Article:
Eliminating analgesic meperidine use with a supported formulary restriction.

Meperidine is a commonly used analgesic despite unique disadvantages compared with other opioid analgesics. The objective of this study was to measure the effects of a meperidine formulary restriction on the prescribing of parenteral opioid analgesics.

MATERIALS AND METHODS:

The study was performed at a single 750-bed tertiary care teaching hospital in Rochester, NY. The formulary restriction limited meperidine to use exclusively for rigors or procedural sedation and was supported by an educational initiative and a computerized order entry system. Independent computerized pharmacy records were used to capture all doses of parenteral morphine, meperidine, and hydromorphone administered to patients in the emergency department or on a medical or surgical inpatient floor during data-collection periods. Baseline data were collected during two 3-day periods before the formulary restriction; then comparison data were collected during three 3-day periods over 15 months after the formulary restriction.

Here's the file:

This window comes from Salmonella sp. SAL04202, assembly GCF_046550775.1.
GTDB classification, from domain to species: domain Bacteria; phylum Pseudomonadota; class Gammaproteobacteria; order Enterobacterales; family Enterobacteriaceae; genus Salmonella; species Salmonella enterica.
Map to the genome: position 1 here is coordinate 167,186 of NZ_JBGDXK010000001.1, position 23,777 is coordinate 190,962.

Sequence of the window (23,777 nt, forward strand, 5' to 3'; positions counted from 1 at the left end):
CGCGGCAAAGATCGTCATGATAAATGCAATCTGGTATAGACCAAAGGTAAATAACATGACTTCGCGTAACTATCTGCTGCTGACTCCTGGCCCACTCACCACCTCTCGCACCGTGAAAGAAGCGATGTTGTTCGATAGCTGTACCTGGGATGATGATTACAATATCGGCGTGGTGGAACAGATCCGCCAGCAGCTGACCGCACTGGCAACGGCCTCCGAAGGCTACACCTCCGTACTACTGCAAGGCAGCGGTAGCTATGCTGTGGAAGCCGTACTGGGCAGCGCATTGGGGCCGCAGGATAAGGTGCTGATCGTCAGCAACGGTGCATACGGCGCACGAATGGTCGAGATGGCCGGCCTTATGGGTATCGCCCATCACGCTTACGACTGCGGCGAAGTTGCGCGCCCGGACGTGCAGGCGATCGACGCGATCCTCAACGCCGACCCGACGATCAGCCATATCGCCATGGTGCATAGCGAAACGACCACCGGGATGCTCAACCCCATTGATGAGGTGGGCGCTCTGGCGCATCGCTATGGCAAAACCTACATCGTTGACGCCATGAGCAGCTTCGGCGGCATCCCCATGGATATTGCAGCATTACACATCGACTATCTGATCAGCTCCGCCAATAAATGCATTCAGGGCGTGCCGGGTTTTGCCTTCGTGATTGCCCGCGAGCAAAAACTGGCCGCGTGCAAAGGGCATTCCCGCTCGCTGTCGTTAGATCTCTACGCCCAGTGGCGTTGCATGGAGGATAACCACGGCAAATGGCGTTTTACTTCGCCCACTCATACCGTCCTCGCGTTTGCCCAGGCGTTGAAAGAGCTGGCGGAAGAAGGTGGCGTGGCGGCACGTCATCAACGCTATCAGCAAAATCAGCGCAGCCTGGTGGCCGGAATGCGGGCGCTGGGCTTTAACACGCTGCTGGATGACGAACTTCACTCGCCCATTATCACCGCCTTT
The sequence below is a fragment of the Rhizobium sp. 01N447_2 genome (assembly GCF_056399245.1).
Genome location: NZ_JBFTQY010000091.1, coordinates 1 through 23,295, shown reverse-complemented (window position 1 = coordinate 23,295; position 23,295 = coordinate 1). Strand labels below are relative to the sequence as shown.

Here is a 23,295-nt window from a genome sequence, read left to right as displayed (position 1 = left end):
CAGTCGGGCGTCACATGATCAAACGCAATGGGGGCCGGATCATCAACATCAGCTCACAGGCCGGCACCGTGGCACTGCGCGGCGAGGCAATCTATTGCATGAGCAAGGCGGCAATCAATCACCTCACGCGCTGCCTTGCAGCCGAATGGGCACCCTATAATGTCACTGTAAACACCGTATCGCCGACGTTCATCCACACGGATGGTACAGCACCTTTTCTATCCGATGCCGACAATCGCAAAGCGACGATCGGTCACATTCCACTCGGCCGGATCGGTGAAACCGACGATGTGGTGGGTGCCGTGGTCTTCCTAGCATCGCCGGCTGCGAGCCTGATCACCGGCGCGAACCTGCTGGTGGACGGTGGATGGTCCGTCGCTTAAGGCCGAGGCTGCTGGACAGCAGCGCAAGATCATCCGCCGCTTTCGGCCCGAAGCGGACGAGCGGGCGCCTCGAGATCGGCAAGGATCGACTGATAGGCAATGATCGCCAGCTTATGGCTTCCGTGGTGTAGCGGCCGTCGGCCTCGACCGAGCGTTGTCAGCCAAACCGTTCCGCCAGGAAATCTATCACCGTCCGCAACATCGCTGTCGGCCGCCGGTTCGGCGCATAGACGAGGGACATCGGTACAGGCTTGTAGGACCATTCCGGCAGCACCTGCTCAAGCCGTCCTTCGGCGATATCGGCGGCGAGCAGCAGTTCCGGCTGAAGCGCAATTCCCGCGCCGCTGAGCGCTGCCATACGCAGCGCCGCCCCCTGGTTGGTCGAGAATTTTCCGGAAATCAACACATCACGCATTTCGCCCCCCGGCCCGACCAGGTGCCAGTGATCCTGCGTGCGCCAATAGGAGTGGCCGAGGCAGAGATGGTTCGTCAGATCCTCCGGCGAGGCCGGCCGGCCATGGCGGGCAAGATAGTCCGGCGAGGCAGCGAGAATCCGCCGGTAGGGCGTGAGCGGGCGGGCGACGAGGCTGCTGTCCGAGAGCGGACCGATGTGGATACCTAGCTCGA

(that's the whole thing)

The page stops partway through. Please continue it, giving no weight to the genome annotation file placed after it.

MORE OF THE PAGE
RESULTS:

The number of administered doses of meperidine per day decreased from 37.5 (20.8% of parenteral opioid doses before the restriction) to 0.22 (0.1% of parenteral opioid doses, P = .001). The total number of opioid doses and morphine doses given did not change, whereas the number of hydromorphone doses increased significantly postrestriction, from 16.0 doses per day (8.9% of total) to 59.7 doses per day (29.5%) (P = .009).

CONCLUSION:

Meperidine formulary restriction, supported by an educational program and computerized order entry, effectively eliminated analgesic meperidine use. Hydromorphone use increased proportionately to offset the decreased use of meperidine.

 

OverigEducational gatheringsEducational literature distributionsOrganizational interventionsRemindersBehandeling medicatie

 

Auteurs

O'Connor AB
Lang VJ
Quill TE

 

Link

https://www.ncbi.nlm.nih.gov/pubmed/16084182